Click here to see the report. To access relevant notes and documents, click here.

Disclosures

Further information on key credit considerations, sensitivity analyzes that consider factors that may affect these credit ratings and how they could lead to an upgrade or downgrade, and ESG factors (where they are a key factor in changing the credit rating or rating outlook) can be viewed in the full rating report mentioned above.

A description of all substantially significant sources that were used to prepare the credit rating and information on the methodology(ies) (including all significant models and sensitivity analyzes of key relevant rating assumptions, if any) used to determine credit rating are available in the Information Disclosure Form(s) located here.

Information on the meaning of each rating category can be found here.

Only ratings on securities issued by this issuer that are also listed in the security ratings tab for this issuer on KBRA.com as “approved” by Kroll Bond Rating Agency Europe Limited in the European Union and/or by Kroll Bond Rating Agency UK Limited in the United Kingdom are covered by the disclosures set out in this press release and the relevant information disclosure form. No other ratings on issues of this issuer have been approved in the European Union or the United Kingdom, and the information set out herein and in the relevant Disclosure Form is inapplicable to such ratings and cannot not be used for regulatory purposes by the European Union or the United Kingdom. investors in these securities.

Additional information relating to this rating metric is available in the information disclosure form(s) referenced above. Additional information regarding KBRA’s policies, methodologies, grading scales and disclosures is available at www.kbra.com.

About KBRA

Kroll Bond Rating Agency, LLC (KBRA) is a full-service credit rating agency registered with the United States Securities and Exchange Commission as an NRSRO. Kroll Bond Rating Agency Europe Limited is registered as a rating agency with the European Securities and Markets Authority. Kroll Bond Rating Agency UK Limited is registered as a rating agency with the UK Financial Conduct Authority under the temporary registration scheme. Additionally, KBRA is designated as the Designated Rating Agency by the Ontario Securities Commission for issuers of asset-backed securities to file a short form prospectus or shelf prospectus. KBRA is also recognized by the National Association of Insurance Commissioners as a credit rating provider.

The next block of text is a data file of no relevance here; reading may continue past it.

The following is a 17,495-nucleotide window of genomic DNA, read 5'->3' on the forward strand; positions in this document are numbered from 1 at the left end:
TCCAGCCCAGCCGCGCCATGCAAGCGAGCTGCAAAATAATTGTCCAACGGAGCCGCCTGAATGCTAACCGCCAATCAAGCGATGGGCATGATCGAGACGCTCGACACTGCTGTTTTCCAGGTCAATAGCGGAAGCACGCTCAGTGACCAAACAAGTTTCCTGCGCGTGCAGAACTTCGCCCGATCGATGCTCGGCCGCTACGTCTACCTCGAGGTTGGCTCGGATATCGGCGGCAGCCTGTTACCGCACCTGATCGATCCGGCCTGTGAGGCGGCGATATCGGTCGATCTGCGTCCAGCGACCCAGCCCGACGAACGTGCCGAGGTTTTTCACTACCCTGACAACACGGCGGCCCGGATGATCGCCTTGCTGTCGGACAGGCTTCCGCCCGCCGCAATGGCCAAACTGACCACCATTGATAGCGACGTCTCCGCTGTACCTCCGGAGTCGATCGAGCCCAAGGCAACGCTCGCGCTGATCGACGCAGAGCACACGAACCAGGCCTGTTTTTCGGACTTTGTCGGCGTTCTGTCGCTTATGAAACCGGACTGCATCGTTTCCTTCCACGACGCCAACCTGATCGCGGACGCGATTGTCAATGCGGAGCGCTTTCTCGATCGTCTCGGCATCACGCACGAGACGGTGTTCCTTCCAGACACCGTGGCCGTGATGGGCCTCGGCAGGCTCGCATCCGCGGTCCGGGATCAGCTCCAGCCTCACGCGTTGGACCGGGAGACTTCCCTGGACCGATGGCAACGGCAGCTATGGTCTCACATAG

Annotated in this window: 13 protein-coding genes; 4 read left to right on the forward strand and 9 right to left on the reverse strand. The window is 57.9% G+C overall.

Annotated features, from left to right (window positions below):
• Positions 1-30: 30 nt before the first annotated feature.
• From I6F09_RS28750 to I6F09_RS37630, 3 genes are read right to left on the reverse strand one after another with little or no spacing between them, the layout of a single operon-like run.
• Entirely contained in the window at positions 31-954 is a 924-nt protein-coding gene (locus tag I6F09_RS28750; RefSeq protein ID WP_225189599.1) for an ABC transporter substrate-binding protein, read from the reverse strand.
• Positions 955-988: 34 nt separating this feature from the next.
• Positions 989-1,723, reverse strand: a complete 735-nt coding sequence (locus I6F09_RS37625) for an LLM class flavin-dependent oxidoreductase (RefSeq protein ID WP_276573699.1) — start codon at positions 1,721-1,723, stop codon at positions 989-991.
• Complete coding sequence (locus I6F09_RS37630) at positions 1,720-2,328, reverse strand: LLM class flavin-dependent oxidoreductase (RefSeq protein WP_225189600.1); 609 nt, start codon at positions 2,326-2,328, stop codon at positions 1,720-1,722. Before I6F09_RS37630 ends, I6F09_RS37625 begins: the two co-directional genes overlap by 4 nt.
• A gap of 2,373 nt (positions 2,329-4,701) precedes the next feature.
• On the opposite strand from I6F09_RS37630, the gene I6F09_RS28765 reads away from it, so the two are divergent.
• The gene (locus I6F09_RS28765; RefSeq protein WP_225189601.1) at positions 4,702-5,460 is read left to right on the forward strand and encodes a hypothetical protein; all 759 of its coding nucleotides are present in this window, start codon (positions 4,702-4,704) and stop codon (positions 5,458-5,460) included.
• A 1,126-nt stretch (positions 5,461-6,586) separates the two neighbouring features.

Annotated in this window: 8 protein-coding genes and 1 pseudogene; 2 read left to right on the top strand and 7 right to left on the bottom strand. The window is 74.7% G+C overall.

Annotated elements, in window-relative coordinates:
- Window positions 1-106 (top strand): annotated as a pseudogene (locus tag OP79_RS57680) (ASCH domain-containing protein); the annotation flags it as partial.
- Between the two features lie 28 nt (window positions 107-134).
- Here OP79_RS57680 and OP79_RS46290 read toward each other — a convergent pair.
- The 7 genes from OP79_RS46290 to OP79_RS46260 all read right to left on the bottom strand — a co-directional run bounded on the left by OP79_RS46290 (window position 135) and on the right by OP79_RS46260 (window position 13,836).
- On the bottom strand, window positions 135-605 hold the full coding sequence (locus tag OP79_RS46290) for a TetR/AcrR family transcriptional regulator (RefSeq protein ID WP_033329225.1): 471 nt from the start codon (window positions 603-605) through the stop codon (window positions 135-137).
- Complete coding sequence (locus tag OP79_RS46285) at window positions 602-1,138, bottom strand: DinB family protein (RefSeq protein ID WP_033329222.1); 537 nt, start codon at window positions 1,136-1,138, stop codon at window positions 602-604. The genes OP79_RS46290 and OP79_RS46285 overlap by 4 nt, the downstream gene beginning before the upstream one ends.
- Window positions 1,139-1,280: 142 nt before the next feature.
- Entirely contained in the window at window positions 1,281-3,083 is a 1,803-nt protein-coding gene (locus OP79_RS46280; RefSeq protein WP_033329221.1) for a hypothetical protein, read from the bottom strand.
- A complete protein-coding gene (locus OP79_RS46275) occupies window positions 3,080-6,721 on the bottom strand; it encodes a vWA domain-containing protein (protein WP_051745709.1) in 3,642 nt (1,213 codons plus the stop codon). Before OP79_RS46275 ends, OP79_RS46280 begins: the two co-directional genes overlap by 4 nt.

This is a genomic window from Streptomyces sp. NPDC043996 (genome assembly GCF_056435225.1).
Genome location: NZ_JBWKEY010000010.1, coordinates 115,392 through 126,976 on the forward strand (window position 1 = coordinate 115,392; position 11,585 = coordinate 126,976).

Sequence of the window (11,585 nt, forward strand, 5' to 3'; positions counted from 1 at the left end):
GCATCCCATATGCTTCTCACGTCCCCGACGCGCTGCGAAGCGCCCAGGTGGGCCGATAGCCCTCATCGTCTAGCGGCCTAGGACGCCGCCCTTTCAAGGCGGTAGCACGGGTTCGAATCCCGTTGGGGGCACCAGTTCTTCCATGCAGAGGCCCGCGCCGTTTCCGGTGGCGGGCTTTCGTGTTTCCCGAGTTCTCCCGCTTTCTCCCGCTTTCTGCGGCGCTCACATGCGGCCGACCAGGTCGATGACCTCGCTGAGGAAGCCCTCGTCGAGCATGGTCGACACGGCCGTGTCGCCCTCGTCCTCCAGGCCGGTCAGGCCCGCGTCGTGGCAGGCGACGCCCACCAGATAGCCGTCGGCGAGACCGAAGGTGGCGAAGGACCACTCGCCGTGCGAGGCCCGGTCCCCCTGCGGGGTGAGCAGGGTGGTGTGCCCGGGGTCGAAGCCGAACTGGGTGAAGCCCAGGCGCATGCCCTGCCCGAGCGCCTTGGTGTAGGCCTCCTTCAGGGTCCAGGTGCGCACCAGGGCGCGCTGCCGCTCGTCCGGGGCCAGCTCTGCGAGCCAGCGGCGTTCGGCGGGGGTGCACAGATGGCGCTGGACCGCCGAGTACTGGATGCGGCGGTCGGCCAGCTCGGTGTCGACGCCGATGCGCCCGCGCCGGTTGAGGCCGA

]]>
The Fed is about to go full throttle on QT. Do not be afraid. https://purpleribbonproject.com/the-fed-is-about-to-go-full-throttle-on-qt-do-not-be-afraid/ Wed, 31 Aug 2022 17:24:00 +0000 https://purpleribbonproject.com/the-fed-is-about-to-go-full-throttle-on-qt-do-not-be-afraid/ Comment this story Comment The Federal Reserve’s quantitative tightening program will reach its full potential in September, increasing from $47.5 billion to $95 billion per month. Some market participants fear that this additional monetary tightening will have negative consequences on risky assets and the economy. Given that quantitative easing – the purchase of US Treasuries […]]]>

Comment

The Federal Reserve’s quantitative tightening program will reach its full potential in September, increasing from $47.5 billion to $95 billion per month. Some market participants fear that this additional monetary tightening will have negative consequences on risky assets and the economy. Given that quantitative easing – the purchase of US Treasuries and mortgage-backed securities – has helped firm up the economic recovery and boosted the stock market and other so-called risky assets, it seems that quantitative tightening could have the opposite effect. But these are unusual times, and such an assumption could prove costly.

Critics of QE may downplay its effect on the economy, but it is generally accepted that the policy has boosted financial asset prices, especially in times of market stress. Unfortunately, forecasting stock prices isn’t as simple as overlaying a graph of the size of Fed balance sheet assets on the S&P 500 Index.